Deals are popping up as early as October. Amazon starts offering Black Friday deals next week on Nov 1. And this year, Lord & Taylor will kick off its Black Friday promotions the Tuesday before Thanksgiving, while Gilt will have online promotions that begin Wednesday.

Nearly two-thirds of consumers indicated they will begin holiday shopping before the start of Black Friday week, while 29% will have completed most of it by then, according to consultancy PwC's holiday forecast. And a Deloitte holiday survey found that 52% of respondents say they won’t rely on Black Friday as much this year as they used to, up from 47% in 2014.

To be sure, Black Friday remains a critical promotional event particularly for traditional retailers who bring in the lion's share of their revenue from in-store, rather than online, purchases. A trip to get a Black Friday discount on a flat-screen TV may result in a customer also spontaneously picking up headphones or a set of speakers while browsing the aisles.


“Between 70% and 90% of total revenue is made in store for most (traditional) retail brands,’’ says Deloitte's Sides. “So big retailers have to be compelling and bring people in. . . . They’re all growing their digital footprint at pretty high rates, but that growth at the end of the day doesn’t make up for the decline in the mainline business.’’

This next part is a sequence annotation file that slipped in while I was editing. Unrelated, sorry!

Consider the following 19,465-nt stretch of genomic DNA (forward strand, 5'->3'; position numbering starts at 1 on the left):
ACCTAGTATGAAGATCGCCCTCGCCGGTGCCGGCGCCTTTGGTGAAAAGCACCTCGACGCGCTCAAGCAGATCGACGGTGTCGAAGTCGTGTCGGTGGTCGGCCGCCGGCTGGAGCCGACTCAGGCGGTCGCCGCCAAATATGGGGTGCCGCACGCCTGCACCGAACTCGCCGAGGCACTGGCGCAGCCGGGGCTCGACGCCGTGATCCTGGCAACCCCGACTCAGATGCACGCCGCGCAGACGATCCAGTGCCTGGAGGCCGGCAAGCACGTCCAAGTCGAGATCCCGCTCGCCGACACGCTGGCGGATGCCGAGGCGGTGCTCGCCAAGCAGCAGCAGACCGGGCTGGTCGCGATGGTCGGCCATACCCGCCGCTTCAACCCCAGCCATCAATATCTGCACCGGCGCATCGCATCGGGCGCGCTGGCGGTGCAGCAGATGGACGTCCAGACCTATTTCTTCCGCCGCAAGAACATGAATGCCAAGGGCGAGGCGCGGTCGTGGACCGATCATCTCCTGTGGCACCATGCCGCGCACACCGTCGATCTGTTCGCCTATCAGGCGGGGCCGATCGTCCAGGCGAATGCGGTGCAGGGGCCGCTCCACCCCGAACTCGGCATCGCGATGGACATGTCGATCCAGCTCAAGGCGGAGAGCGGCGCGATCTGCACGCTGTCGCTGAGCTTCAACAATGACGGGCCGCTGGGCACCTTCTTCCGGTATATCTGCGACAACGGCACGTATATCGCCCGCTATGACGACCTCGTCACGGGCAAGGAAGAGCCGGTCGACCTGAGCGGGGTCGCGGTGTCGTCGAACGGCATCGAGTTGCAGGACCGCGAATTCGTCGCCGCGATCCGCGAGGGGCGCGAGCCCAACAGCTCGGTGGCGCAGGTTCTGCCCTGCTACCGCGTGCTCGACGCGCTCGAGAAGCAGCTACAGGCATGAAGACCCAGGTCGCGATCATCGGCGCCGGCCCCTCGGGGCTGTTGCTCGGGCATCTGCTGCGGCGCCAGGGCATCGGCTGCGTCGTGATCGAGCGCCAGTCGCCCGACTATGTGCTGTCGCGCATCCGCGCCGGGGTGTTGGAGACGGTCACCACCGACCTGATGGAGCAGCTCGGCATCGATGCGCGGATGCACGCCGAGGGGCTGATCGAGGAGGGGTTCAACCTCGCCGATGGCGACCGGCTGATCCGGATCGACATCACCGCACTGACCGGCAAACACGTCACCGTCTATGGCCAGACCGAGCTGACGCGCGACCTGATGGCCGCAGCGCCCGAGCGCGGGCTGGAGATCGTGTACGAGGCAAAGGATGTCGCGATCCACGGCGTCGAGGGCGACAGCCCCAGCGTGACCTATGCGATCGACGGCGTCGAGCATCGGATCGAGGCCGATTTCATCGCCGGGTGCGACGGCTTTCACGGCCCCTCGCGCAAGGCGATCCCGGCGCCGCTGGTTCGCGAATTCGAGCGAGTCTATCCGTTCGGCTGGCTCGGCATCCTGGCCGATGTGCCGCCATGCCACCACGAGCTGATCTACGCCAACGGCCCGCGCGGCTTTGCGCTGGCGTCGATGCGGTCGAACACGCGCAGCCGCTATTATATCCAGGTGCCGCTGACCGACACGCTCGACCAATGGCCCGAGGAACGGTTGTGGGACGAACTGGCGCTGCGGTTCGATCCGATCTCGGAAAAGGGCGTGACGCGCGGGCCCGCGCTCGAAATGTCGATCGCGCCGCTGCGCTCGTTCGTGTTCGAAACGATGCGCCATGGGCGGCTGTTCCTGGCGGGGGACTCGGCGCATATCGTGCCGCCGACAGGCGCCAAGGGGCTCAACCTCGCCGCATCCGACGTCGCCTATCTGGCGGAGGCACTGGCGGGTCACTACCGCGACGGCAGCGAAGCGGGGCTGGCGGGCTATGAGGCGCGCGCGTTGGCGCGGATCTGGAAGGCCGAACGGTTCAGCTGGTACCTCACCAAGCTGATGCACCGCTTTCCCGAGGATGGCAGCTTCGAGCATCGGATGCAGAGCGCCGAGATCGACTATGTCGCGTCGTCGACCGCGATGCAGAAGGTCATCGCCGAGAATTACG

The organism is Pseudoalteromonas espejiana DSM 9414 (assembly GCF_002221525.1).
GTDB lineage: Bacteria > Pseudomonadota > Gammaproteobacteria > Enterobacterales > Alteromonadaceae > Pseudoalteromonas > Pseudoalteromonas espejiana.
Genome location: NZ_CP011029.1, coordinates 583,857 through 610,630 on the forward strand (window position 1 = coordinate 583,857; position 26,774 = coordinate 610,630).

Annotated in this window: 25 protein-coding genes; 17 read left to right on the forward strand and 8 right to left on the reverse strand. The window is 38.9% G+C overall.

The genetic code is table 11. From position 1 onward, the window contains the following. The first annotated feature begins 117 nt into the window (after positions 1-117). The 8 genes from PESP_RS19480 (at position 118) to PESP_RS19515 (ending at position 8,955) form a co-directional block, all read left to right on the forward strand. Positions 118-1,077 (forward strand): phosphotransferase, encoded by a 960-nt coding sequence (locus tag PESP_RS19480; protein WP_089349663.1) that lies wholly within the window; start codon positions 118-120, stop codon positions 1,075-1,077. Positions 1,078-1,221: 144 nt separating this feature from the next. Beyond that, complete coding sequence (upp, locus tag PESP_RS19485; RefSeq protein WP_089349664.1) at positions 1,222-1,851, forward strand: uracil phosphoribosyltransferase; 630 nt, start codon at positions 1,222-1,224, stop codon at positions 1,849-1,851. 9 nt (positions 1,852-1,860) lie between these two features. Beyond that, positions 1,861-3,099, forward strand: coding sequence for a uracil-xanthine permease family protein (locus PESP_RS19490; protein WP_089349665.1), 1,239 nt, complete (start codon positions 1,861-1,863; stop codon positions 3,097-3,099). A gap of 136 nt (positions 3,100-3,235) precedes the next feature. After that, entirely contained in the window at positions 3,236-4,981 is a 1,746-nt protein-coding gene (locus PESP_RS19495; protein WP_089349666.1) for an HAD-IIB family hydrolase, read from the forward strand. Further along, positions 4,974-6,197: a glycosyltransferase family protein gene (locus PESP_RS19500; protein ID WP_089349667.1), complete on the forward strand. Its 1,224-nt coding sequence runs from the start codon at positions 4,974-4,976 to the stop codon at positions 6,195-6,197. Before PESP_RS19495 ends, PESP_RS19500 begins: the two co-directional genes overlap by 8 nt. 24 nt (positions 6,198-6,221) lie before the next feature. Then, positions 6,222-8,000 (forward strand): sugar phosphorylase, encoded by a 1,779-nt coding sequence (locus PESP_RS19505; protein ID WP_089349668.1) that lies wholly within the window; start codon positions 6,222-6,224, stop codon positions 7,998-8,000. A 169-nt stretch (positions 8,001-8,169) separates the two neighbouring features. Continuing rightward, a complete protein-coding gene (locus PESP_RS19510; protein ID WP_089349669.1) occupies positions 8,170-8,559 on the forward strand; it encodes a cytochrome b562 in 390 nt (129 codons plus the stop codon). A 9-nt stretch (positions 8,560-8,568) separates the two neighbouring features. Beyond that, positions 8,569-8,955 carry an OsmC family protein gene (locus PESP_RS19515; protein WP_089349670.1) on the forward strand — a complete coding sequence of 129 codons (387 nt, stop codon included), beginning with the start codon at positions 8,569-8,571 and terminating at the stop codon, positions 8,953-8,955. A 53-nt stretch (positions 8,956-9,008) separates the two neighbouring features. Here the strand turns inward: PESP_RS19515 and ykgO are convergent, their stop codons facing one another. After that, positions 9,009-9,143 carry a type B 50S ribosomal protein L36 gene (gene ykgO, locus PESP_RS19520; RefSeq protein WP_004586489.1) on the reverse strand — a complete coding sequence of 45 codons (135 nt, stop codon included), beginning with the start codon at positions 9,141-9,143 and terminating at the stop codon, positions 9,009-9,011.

And for many, Black Friday still delivers.

Electronics and appliance chain hhgregg followed the lead of Walmart and other store chains in 2012 when it began opening up on Thanksgiving Day. But this year it will shutter all of its 220 stores on the holiday and reopen for what it still considers to be the main event – Black Friday.

"It will be the No. 1 day for hhgregg,’’ says Chris Sutton, the retailer’s senior vice president of marketing.

While deals in the appliance sector flow throughout the month of November, Sutton says, and the electronics industry launches sales roughly a week before Thanksgiving, for hhgregg and many fellow retailers, “Black Friday would still be, not even by a little,  but ... by a lot, the largest shopping day of the year.’’

 

USA Today